The following elements are required on all MODS records:
See links to template and sample records below.
An XML schema describes the structure of an XML record. XML schemas support data types, which allow for ease of defining, converting and validating data. A reference to an XML schema must appear at the
beginning of a set of records, or on each record if a file contains only
one record. Records without a schema declaration will be rejected.
<?xml version="1.0" encoding="UTF-8"?>
<!—Body of citation -- >
The first word, proper nouns, names and the first word of biological names should be capitalized. All other letters should be in lower case.
Article titles must be in English. If the title also appears in a second language, it may be added as a translated title, even if it is in the language of the article's text.
1) Rheological characterization of the fractions separated from pork lards through dry fractionation
2) Developing a savanna burning emissions abatement methodology for tussock grasslands in high rainfall regions of northern Australia
3) Susceptibility of developmental stages of Tetranychus uriticae (Acari: Tetranychidae) to infection by Beauveria bassiana and Metarhizium anispoliae (Hypocreales:Clavicipitaceae)
Titles are formatted as follows:
<title>Bioactivity of indigenous medicinal plants against the cotton whitefly, Bemisia tabaci </title>
<titleinfo xml:lang="eng">Drippers flow disturbances due to application of CO2 for irrigation water</title>
<titleinfo xml:lang="por" type="translated">
<title>Disturbios de vazão em gotejadores devido a aplicação de co2 via água de irrigação</title>
Last name, first name and middle name should be in tagged elements as required by the format.
Records will be rejected in which first name, middle name and last name are in one tagged element.
Diacritics can be included with names.
Include affiliations for all authors, if possible; affiliations are mandatory for the first named author, if available.
More than one affiliation per author may be recorded within the affiliation tag. Separate the locations with a period.
<namePart type="given">Zorica Adina</namePart>
<affiliation>Theoretical High School "J.L. Calderon", Petalozzi 14, 300115 Timosoara,Romania; email: email@example.com </affiliation>
<roleTerm type="text" authority="marcrelator">author</roleTerm>
Type of Resource/Genre:
The Publisher’s name should be spelled out as it appears on the publication.
< publisher>Kemerovo Institute of Food Science and Technology</publisher>
Date of issue:
Issue date may include day and month, in addition to year, depending on what information appears on the article or journal title page. Copyright date is optional, but may be added.
Coding of data is as follows as presented in ISO 8601 (extended format):
Year: YYYY (2014)
Year and month: YYYY-MM (2014-07)
Complete date:YYYY-MM-DD (1997-07-16)
If the date range covers multiple months, e.g.Jan.-Feb.:( 2014-01)
Example for Spring 2013 (only the year is in keyDate because w3cdtf only allows year-month-day. The season is added under <relatedItem>
For MODS, codes for the "Language" element should be three letters, e.g.“eng” for English. NAL uses the iso639-2b codes. The list is available online at:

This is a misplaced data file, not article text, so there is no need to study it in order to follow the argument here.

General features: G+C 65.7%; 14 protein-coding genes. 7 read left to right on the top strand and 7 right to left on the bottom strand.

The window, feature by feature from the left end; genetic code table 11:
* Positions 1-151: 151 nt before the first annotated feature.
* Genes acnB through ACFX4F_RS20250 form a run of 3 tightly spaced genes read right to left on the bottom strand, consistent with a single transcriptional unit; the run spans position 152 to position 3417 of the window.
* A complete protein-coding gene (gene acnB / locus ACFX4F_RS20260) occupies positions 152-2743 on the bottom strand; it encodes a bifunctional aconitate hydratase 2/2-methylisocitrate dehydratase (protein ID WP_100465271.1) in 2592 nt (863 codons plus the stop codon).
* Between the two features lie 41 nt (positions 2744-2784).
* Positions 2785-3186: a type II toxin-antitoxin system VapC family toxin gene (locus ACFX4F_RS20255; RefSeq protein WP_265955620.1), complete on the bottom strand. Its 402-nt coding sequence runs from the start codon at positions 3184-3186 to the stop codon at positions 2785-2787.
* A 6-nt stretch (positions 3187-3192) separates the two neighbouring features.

<languageTerm type "code" authority="iso639-2b">eng</languageTerm>
Abstracts should be transcribed as they appear on the publication.
An English abstract is required on each record in order for it to be indexed. If an abstract is available in a language in addition to English, that abstract must be in a separate tagged element.
Records with multiple languages in one <abstract> element will not be accepted.
The abstract should be in plain Unicode text. It should not include HTML or other format encoding elements. Please refer to the FAQ "How are entity references coded (symbols that need to be converted to codes)?" for the exceptions.
Abstracts should follow same capitalization rules as titles. There should be a period (.) at the end of the abstract.
The journal title should be spelled out, not abbreviated. Capitalization follows the same policy as the article title.
Do not include a journal’s subtitle unless it’s needed to clarify the meaning of the main title.
<title>Food and raw materials</title>
ISSN (International Standard Serial Number):
Metadata samples will not be approved without an ISSN registered with the ISSN International Centre in Paris. ISSNs can be obtained in each country through the local ISSN Centre, which is usually the national library. For more information see: http://www.issn.org
All ISSN’s on a journal should be transcribed. This usually means the ISSNs for both the electronic and print versions.
Volume number/Issue number:
Transcribe volume, issue and number information as it appears on the article. Roman numbers may be used if they appear on the publication.
"Caption" should include the terminology used on the text, e.g. no., issue, part.
Extent (e.g. pagination):
Transcribe the pagination as it appears in the article. HTML created articles do not have page numbers, so don’t include them in records.
Information in this date element is used to create issue records and keep articles from the same issue together.
Issue date may include day, month, year, or season, depending on what information appears on the article or journal title page.
"year" and "month"
"year" "month" and "day":
"year" and "season"
Links to full-text:
NAL prefers digital object identifiers (DOI) be used to link to online full-text. If DOI’s are not available, URLs may be used. NAL will accept URLs even at the journal level. Numbers as they appear on the publication.